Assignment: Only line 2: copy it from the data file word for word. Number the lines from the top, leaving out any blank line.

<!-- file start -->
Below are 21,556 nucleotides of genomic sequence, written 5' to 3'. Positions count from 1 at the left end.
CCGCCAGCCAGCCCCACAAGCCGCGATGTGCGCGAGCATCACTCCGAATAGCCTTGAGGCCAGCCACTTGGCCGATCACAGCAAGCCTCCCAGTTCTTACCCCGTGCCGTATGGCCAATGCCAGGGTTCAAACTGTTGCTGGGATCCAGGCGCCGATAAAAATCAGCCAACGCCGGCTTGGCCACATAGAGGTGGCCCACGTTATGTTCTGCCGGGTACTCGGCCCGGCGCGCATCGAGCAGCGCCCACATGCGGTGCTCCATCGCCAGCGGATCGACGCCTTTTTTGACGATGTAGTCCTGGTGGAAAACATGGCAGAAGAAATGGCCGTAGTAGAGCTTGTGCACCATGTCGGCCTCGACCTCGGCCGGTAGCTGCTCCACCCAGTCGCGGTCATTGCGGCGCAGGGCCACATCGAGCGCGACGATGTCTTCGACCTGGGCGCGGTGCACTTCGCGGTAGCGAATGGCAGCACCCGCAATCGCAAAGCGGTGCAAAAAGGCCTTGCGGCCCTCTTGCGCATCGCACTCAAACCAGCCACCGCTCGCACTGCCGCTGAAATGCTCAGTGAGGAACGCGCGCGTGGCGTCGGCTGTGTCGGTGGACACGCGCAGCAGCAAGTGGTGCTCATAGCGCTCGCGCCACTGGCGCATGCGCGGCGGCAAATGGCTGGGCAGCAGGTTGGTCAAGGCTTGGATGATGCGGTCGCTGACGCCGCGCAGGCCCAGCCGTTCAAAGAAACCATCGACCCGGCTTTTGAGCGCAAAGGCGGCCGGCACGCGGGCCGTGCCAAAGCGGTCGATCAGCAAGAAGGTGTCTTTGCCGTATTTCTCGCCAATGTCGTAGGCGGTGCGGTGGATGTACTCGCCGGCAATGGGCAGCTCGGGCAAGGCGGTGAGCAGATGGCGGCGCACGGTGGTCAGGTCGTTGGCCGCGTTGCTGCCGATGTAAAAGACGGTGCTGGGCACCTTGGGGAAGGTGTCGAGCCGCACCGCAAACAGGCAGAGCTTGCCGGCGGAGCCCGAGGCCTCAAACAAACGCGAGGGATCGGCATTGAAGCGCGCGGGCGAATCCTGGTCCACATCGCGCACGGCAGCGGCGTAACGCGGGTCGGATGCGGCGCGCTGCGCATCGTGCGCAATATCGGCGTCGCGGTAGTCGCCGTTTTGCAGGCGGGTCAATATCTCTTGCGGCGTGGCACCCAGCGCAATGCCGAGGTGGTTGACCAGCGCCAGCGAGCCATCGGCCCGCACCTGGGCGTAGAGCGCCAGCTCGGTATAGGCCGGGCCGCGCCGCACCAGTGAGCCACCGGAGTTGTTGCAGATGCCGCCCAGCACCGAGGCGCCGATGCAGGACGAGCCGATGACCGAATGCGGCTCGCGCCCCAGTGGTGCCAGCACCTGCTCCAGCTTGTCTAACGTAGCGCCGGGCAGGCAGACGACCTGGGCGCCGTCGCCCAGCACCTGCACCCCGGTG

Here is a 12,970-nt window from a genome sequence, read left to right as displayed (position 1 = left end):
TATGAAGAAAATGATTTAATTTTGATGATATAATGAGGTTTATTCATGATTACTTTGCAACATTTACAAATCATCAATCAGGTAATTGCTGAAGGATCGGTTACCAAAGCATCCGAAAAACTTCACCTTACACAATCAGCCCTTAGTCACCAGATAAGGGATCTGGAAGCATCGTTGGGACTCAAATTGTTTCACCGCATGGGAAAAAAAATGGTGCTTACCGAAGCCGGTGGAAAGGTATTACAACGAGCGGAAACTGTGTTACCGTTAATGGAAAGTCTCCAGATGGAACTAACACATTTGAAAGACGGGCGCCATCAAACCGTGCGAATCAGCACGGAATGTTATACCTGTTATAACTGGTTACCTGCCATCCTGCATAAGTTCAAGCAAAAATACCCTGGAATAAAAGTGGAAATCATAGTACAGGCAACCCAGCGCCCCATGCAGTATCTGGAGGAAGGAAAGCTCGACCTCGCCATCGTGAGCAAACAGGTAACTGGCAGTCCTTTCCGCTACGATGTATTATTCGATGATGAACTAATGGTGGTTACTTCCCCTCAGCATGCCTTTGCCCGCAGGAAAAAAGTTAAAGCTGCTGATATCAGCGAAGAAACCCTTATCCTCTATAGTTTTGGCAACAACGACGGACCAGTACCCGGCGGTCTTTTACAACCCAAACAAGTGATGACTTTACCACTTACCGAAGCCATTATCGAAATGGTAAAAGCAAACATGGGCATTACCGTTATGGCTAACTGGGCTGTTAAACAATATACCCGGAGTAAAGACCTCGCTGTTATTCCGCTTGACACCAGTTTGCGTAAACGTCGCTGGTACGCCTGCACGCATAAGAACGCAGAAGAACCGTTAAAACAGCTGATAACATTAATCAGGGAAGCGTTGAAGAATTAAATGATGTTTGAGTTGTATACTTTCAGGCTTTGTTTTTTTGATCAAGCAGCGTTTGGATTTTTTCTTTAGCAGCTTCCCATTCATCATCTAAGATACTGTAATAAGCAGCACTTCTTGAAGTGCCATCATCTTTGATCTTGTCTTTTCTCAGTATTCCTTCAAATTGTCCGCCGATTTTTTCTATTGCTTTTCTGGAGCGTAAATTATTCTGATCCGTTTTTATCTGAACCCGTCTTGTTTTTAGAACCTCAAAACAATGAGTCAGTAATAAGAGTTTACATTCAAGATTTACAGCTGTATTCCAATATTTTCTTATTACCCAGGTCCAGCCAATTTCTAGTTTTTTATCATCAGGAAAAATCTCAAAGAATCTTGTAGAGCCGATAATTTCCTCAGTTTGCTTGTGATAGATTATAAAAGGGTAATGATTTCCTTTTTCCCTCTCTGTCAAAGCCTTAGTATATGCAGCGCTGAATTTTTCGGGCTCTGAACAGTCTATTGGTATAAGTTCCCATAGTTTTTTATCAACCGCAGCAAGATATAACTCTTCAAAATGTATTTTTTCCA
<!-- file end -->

CCGCCAGCCAGCCCCACAAGCCGCGATGTGCGCGAGCATCACTCCGAATAGCCTTGAGGCCAGCCACTTGGCCGATCACAGCAAGCCTCCCAGTTCTTACCCCGTGCCGTATGGCCAATGCCAGGGTTCAAACTGTTGCTGGGATCCAGGCGCCGATAAAAATCAGCCAACGCCGGCTTGGCCACATAGAGGTGGCCCACGTTATGTTCTGCCGGGTACTCGGCCCGGCGCGCATCGAGCAGCGCCCACATGCGGTGCTCCATCGCCAGCGGATCGACGCCTTTTTTGACGATGTAGTCCTGGTGGAAAACATGGCAGAAGAAATGGCCGTAGTAGAGCTTGTGCACCATGTCGGCCTCGACCTCGGCCGGTAGCTGCTCCACCCAGTCGCGGTCATTGCGGCGCAGGGCCACATCGAGCGCGACGATGTCTTCGACCTGGGCGCGGTGCACTTCGCGGTAGCGAATGGCAGCACCCGCAATCGCAAAGCGGTGCAAAAAGGCCTTGCGGCCCTCTTGCGCATCGCACTCAAACCAGCCACCGCTCGCACTGCCGCTGAAATGCTCAGTGAGGAACGCGCGCGTGGCGTCGGCTGTGTCGGTGGACACGCGCAGCAGCAAGTGGTGCTCATAGCGCTCGCGCCACTGGCGCATGCGCGGCGGCAAATGGCTGGGCAGCAGGTTGGTCAAGGCTTGGATGATGCGGTCGCTGACGCCGCGCAGGCCCAGCCGTTCAAAGAAACCATCGACCCGGCTTTTGAGCGCAAAGGCGGCCGGCACGCGGGCCGTGCCAAAGCGGTCGATCAGCAAGAAGGTGTCTTTGCCGTATTTCTCGCCAATGTCGTAGGCGGTGCGGTGGATGTACTCGCCGGCAATGGGCAGCTCGGGCAAGGCGGTGAGCAGATGGCGGCGCACGGTGGTCAGGTCGTTGGCCGCGTTGCTGCCGATGTAAAAGACGGTGCTGGGCACCTTGGGGAAGGTGTCGAGCCGCACCGCAAACAGGCAGAGCTTGCCGGCGGAGCCCGAGGCCTCAAACAAACGCGAGGGATCGGCATTGAAGCGCGCGGGCGAATCCTGGTCCACATCGCGCACGGCAGCGGCGTAACGCGGGTCGGATGCGGCGCGCTGCGCATCGTGCGCAATATCGGCGTCGCGGTAGTCGCCGTTTTGCAGGCGGGTCAATATCTCTTGCGGCGTGGCACCCAGCGCAATGCCGAGGTGGTTGACCAGCGCCAGCGAGCCATCGGCCCGCACCTGGGCGTAGAGCGCCAGCTCGGTATAGGCCGGGCCGCGCCGCACCAGTGAGCCACCGGAGTTGTTGCAGATGCCGCCCAGCACCGAGGCGCCGATGCAGGACGAGCCGATGACCGAATGCGGCTCGCGCCCCAGTGGTGCCAGCACCTGCTCCAGCTTGTCTAACGTAGCGCCGGGCAGGCAGACGACCTGGGCGCCGTCGCCCAGCACCTGCACCCCGGTG